About me

I have been writing poetry and stories since I was a child, and a love of reading was instilled in me from an early age. I am passionate about writing, and hope you enjoy the books I have written. Whilst most of you sleep soundly in your beds, like many Parkinson’s patients, insomnia dictates, so during those hours that sleep eludes me, the house is tranquil and quiet, an atmosphere perfect to immerse myself in writing. My life has been a series of strange events, which have without doubt contributed to my creativity. To publish anything is to bear one’s soul to the world. It is to stand naked and let everyone see who you really are. I have poured my heart and soul out on paper and I hope to share this journey, immersing you in a story, capturing your attention and firing the imagination. Through my writing and public speaking I hope to bring greater awareness to the general public about living with chronic disease.

Friday, February 6, 2015

Are You Sitting Comfortably?

When going to close friends for dinner, who have a lovely new dining table and chairs, I realized how understanding and in-tune with my needs regarding Parkinson’s they have become. They very kindly kept some of their old dining chairs knowing full well, that if a chair is too high for me, sitting at a dining table can become very uncomfortable, thereby cutting the evening short. So as nice as the new chairs look, I sit on one of the old chairs that is not too high, yet not too low and just right for me. This is beginning to sound like Goldilocks and the three bears, lucky I’m a brunette and there’s no porridge involved with this story, but I digress, back to the subject at hand: “Are you sitting comfortably?”

The height of a chair makes a considerable difference, but especially if living with Parkinson’s.

My husband is a dab hand at carpentry and has made much of our furniture, and so it took him but a minute to put together a small wooden platform (far lower than a stool – just 4 cm high). So now when I’m sitting at our dining table, instead of my feet not quite touching the floor, and the edge of the chair cutting into and pressing on the back of my thigh muscles, this little plinth does the trick. Not only does it enable me sit for longer, enjoying the company of those around the table, but relieves a little of the unpleasant muscle pains in my legs, and I find I'm sitting upright instead of hunched over.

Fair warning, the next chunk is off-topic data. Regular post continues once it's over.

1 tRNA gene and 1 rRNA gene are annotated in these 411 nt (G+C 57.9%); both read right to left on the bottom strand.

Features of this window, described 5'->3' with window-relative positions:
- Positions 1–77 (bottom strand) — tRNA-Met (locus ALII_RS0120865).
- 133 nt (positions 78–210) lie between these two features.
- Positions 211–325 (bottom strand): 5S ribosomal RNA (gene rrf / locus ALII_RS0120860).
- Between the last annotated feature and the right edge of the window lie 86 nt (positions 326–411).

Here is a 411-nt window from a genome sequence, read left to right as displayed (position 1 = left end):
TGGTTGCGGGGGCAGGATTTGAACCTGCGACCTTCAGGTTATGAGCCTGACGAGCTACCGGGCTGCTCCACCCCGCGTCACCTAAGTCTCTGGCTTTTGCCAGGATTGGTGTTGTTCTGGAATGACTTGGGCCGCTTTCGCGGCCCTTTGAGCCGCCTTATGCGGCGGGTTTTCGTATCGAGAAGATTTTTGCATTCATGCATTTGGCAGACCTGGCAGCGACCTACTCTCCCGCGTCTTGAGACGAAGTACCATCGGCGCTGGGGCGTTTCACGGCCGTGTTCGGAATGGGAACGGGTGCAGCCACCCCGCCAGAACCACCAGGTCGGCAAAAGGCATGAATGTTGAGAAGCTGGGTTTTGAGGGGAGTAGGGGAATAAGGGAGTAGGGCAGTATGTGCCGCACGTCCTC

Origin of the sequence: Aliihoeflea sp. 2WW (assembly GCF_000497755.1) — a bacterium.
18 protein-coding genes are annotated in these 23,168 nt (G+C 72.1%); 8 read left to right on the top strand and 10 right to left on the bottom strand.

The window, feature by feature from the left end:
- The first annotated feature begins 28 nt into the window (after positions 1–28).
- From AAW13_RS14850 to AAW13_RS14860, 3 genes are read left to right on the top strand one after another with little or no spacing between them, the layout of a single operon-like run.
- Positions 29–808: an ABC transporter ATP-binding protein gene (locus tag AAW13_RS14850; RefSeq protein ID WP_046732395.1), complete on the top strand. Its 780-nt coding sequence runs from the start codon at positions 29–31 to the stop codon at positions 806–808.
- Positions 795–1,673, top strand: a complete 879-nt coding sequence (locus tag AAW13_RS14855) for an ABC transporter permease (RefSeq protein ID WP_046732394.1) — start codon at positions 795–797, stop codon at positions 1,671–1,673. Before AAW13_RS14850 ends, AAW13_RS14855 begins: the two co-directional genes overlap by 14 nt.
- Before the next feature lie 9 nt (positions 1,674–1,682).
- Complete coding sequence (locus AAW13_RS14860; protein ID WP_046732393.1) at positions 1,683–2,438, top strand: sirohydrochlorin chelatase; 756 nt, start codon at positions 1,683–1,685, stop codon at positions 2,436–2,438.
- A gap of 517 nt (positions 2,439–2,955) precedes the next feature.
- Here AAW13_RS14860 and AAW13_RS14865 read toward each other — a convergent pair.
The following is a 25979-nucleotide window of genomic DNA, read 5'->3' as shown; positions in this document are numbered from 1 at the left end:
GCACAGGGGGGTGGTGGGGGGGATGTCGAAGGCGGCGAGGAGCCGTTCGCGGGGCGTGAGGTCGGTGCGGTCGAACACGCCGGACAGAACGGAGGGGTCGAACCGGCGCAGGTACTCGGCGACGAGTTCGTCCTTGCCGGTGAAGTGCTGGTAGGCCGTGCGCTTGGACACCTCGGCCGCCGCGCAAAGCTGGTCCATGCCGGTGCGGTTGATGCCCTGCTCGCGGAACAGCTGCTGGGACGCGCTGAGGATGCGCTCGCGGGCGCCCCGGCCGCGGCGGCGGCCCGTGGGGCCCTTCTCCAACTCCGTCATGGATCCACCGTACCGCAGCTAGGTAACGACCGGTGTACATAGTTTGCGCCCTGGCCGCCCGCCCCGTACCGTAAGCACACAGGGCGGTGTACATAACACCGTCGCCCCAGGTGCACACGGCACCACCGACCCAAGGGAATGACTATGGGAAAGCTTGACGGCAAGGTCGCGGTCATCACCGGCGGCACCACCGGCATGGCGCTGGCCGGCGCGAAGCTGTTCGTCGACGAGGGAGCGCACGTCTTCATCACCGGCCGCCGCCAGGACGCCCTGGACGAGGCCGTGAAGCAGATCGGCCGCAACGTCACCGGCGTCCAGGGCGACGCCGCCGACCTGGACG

This may sound like a simple idea, a small thing, and maybe you’ve already come up with this idea or something similar. By doing all you can to make your surroundings as comfortable as possible, even if only improving your quality of life by some small degree, it’s better than nothing. And for now, I’m willing to take any improvement I can.

I wrote last week for The Huffington Post an article about the unpleasant and all too common problem of painful curling toes that many Parkinson’s patients suffer from. I received a flood of e-mails and messages from fellow sufferers with various suggestions, so thank you everyone who wrote in. I have found that two things combined have made a difference; the platform to put my feet upon when sitting at the dining table and an exercise that I write more about in this week’s article:  Attention Parkinson’s Toe Curlers!


  1. Hi Elaine,
    I'm on the marketing team at The Michael J. Fox Foundation, and we're interested in sharing one of your blog posts on our site. If you're interested, please email me at nryerson@michaeljfox.org

    Thank you!

  2. That is true! Some of our lingering pains are in part due to the after effects of our daily routines, which are the ones we let slip and just take for granted. Those little strains can accrue to such a point that they build up and constrain certain sections of our body. It's always wise to watch out for those, though it is equally wise to find the right treatments, shoud the situation be untenable. Thanks for sharing that, Elaine! Take care always!

    Hannah Holland @ BCA